The 1st January of 2020 will bring a seismic change to the shipping industry; the most impressive change that the industry has faced ever before. This is what Inatech, a Glencore company that provides bunker management solutions, says and suggests good preparation in a timely manner in order to avoid the bad consequences of a market disruption.
Inatech is another company who highlights the risks of availability on both the high sulfur and the low sulfur fuels. With most of the demand to change into 0.5% sulfur fuels, it is still unclear whether the bunker suppliers will continue to offer 3.5% sulfur fuels and for how long. On the other hand, logistics for supplying 0.5% sulfur fuels is not yet ready therefore shortages may appear in various ports globally especially in small and remote ports, Itatech adds.
Another area of concern is the lack of transparency on the specification of the compliant fuels. Apart from the max. sulfur all other components are unknown and each refinery may offer their own product. Defining that specification is not simple since there are not yet ISO parameters to stick with as happens with the 3.5% sulfur fuel.
Buying fuel is expected to become a more complicated process, because blending bunkers is like blending wine, Inatech notes. There are various ways to do this process and every supplier will try to minimize their costs by making cuts on materials and the blending process. As a result, given the lack of transparency which characterises the current market we are entering a “brave new world”, according to Inatech, where we will have no idea about the process that each fuel has been produced or to what specification it will arrive in ship tanks.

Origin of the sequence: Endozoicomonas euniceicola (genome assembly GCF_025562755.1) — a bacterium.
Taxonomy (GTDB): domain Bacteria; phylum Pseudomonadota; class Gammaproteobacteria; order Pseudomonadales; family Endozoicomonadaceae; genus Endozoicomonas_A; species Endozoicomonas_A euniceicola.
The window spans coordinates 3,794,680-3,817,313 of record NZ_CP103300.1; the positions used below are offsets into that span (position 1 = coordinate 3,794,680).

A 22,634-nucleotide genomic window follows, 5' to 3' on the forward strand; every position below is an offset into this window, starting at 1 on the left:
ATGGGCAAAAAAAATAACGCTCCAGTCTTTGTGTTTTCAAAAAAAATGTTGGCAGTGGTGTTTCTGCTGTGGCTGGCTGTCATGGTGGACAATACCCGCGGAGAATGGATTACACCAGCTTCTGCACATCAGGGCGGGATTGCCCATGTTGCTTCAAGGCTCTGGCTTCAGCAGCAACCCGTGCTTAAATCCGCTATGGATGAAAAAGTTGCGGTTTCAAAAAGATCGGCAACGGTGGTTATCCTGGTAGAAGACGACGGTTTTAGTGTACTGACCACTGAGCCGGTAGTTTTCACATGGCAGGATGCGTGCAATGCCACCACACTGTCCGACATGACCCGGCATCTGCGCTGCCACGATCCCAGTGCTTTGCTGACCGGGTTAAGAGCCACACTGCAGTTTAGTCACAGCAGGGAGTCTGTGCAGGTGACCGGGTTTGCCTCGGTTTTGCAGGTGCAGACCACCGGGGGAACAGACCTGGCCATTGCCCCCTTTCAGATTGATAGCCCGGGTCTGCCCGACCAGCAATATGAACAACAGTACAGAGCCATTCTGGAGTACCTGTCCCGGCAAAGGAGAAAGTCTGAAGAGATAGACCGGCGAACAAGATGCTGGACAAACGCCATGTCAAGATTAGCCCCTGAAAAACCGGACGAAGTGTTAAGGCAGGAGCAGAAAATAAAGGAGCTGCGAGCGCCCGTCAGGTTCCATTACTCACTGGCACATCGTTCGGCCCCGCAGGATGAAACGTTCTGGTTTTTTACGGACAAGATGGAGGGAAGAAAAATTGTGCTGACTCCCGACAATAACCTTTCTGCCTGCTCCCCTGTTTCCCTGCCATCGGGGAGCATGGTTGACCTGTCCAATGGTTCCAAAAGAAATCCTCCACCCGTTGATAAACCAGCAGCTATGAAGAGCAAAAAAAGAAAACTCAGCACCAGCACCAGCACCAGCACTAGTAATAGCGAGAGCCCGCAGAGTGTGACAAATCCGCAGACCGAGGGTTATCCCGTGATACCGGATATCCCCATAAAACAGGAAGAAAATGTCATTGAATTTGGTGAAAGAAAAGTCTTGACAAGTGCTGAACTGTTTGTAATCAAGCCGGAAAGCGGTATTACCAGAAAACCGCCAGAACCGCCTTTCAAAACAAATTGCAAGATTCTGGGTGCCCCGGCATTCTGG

Under the circumstances, shipowners are responsible to test the new compliant fuels to ensure compatibility, however it looks like early testing is not easy since most of the suppliers are still offering such products against a specific contract and not spot in the free market.
According to Inatech, until now, the bunkering market has been a niche market which works with a standardised product and specific supply channels. However, all this will change dramatically post 2020. The product is not going to be standardised, while more suppliers who will focus on more sophisticated and tailored solutions will enter the market.
In the middle of all this uncertainty, Inatech calls shipowners to get prepared within the next months in order to be able to compete within the new environment. Preparing their ships with cleaning the fuel tanks and/or installing the relevant equipment (e.g. scrubbers) is one side of the coin. The other side of the coin is preparing their buying strategy to take into account the new variables.
While analysing the new variables, transparency comes into the front. According to Inatech “additional market data will be required and systems and resources must be put in place to analyze this data and to manage new workflows”. Furthermore, a change on buying strategy from buying spot to establishing contracts might help Buyers to manager risks associated with availability, price variation and counter-party performance.
To survive post-2020 a complete behavioral change is needed; it will not be possible to continue current practices and expect the same results, Inatech notes.